Avalanche Advisory

Turnagain Area Avalanche Advisory
Thursday, January 2nd 2014 7:00 am by Kevin Wright
ARCHIVED ADVISORY - All advisories expire after 24 hours from the posting date/time.
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The Bottom Line

New snow is still the big news for today.  The News Years eve storm produced an active avalanche cycle with natural avalanches during the peak of the wind and precipitation.  We are now on the decreasing trend of that spike in avalanche danger, but caution is still warranted.  

Avalanches were sometimes breaking in the old deeper layers, stripping out to crusts and facets from early season.  Other times they were isolated to the wind-blown storm snow, which was 2+ feet in drifted areas.  

Avalanches that we recorded yesterday - Eddies, Magnum, Cornbiscuit, Seattle ridge, Kern.  Explosive triggers produced slides into the D3 size range.

The challenge today is trying to predict how quickly our snowpack is adjusting and stabilizing to the new load.  Today will be more stable than yesterday, but some problems will be lurking...

MODERATE  avalanche danger will be found today, with steeper wind loaded slopes as the primary concern.

 Show the Complete North American Avalanche Danger Scale
2 Moderate Alpine / Above 2,500' Travel Advice: Heightened avalanche conditions on specific terrain features. Evaluate snow and terrain carefully; identify features of concern.
2 Moderate Treeline / 1,000'-2,500' Travel Advice: Heightened avalanche conditions on specific terrain features. Evaluate snow and terrain carefully; identify features of concern.
2 Moderate Below Treeline / Below 1,000' Travel Advice: Heightened avalanche conditions on specific terrain features. Evaluate snow and terrain carefully; identify features of concern.
Special Announcement

With the new year we want to thank everyone for making the CNFAIC a reality.  We couldn't do it without the strong support from the community.  

We also want to pass on a reminder to apply for your PFD and consider using Pick. Click. Give. to donate to your local avalanche center.  If you find that this service is valuable to you, please become a member of the nonprofit Friends of the CNFAIC.

Avalanche Problem 1

A lot of that storm snow from Dec 31st and Jan 1st came in with substantial wind.  Early in the storm we had several hours of gusts to 90mph or greater on Sunburst.  This means the storm snow is unevenly distributed, and the major problem lies in areas where the snow got drifted rather than scoured by the wind.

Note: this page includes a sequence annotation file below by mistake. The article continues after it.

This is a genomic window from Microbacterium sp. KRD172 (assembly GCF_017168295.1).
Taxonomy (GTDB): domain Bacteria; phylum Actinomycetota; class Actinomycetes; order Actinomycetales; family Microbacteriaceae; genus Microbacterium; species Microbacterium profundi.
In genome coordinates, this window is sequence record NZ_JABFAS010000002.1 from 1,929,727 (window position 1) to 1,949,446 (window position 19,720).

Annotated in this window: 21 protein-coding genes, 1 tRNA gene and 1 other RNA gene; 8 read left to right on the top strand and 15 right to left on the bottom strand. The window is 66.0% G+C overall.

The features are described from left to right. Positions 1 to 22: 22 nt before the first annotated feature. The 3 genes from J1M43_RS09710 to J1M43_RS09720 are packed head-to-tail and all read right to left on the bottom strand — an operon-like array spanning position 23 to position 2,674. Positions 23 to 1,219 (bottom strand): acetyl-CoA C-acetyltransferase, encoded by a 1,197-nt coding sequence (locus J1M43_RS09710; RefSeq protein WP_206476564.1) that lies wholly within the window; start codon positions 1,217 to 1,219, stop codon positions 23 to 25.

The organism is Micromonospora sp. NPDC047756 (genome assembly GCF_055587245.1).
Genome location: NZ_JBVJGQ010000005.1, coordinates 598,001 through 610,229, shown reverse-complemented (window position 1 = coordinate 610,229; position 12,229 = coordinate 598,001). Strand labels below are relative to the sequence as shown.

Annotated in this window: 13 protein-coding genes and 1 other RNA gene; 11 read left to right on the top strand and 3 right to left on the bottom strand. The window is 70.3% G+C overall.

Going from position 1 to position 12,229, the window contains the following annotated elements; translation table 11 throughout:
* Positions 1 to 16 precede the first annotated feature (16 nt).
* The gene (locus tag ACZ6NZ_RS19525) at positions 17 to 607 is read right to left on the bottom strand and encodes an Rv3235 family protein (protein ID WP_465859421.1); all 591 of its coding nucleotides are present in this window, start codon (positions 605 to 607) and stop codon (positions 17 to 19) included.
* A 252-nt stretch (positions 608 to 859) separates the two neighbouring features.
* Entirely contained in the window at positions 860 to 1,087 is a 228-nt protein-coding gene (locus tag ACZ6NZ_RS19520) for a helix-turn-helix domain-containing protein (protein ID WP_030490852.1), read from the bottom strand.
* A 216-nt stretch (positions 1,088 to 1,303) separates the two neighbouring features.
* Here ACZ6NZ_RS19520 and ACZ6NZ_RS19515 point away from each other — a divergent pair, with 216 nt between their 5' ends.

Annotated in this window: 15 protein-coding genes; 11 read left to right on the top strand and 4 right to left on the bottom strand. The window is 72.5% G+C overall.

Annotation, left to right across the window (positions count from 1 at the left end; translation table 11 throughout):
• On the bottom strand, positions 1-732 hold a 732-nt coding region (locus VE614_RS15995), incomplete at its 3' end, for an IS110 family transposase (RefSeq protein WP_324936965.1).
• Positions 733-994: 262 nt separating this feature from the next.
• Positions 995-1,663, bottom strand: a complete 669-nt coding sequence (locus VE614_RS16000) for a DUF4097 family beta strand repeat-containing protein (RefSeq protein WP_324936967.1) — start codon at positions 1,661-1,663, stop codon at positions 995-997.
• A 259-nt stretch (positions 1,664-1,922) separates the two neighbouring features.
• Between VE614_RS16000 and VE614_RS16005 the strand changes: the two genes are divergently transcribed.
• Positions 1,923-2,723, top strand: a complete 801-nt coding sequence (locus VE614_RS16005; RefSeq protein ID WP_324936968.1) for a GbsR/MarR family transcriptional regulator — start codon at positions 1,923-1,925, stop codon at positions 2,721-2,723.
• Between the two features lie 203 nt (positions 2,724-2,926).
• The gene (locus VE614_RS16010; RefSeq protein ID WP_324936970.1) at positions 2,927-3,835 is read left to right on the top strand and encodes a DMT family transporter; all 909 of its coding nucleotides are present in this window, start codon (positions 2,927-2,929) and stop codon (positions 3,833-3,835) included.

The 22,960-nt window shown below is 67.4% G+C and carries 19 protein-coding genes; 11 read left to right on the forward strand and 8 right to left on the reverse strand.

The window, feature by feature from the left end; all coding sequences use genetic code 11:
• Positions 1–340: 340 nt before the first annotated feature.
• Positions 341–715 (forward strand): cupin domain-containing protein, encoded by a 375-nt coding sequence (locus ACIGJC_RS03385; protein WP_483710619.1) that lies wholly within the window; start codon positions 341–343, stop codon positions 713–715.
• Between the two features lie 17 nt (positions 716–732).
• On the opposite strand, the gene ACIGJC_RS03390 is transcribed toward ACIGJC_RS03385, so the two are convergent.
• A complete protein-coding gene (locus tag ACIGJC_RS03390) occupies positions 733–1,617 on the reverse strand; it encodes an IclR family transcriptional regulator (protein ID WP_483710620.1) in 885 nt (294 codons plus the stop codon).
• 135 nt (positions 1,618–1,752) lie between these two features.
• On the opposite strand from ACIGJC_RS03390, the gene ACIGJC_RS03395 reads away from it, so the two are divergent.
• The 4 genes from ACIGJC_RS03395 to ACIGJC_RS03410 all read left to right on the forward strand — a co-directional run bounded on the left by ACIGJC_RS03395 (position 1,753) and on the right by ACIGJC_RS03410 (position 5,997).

Around Turnagain Pass the predominant wind direction was from the East.  West slopes and crossloaded North and South are the primary concern.  

Storm total amounts - starting Dec 31st

Turnagain Pass - 1.2" H2O - 12" snow

Alyeska mid - 1.64" H2O - 14" snow

Alyeska top - 2.74" H2O  

Avalanche Problem 2

When venturing into untracked snow yesterday we noticed a number of collapses (whumphing).  Deep shooting cracks were also evident.  These collapses are almost certainly happening in older weak layers, in the snow that fell in November or December.  The larger avalanches that happened yesterday had the greater volume because they are stripping deeper into the snowpack.  Deeper and more destructive avalanches will be less likely today, but present a greater concern to the backcountry traveler if one is triggered.  

Any collapsing felt today is a significant message and should be telling you to stay off nearby steep slopes.  

Mountain Weather

The last 24 hours have brought calmer weather.  Precipitation decreased significantly, but at least 3 inches of snow fell in the last 24 hours.  Wind has steadily dropped from strong yesterday to mild this morning.  Temperatures have also consistently decreased by a couple of degrees.

Mostly cloudy skies and snow showers are expected today.  Minimal snow accumulation.  Freezing rain is possible at the road elevation.  Look for light wind and steady temperatures in the 20s.  

This is a general backcountry avalanche advisory issued for Turnagain Arm with Turnagain Pass as the core advisory area (this advisory does not apply to highways, railroads, or operating ski areas).

Winter snowmachine use open/closed status and riding conditions updates

Riding status is not associated with avalanche danger. An area will be open to motorized use in accordance to the Forest Management Plan when snow coverage is adequate to protect underlying vegetation. Backcountry hazards including avalanche hazard are always present regardless of the open status of motorized use areas.

(Updated: Oct 05, 2019 )

Glacier District
Johnson Pass: ClosedClosed
Placer River: ClosedClosed
Skookum Drainage: ClosedClosed
Turnagain Pass: ClosedClosed
Twentymile: ClosedClosed
Seward District
Carter Lake: ClosedClosed
Lost Lake Trail: ClosedClosed
Primrose Trail: ClosedClosed
Resurrection Pass Trail: ClosedClosed. Will be open for the 2019/20 season pending adequate snow cover.
Snug Harbor: ClosedClosed
South Fork Snow River Corridor: ClosedClosed
Summit Lake: ClosedClosed

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The information in this advisory is from the U.S. Forest Service, which is solely responsible for its content. This advisory describes general avalanche conditions and local variations always occur. This advisory provided by the Chugach National Forest, in partnership with Friends of the Chugach National Forest Avalanche Information Center.

If you have comments or questions regarding CNFAIC operations or winter recreation management, please email
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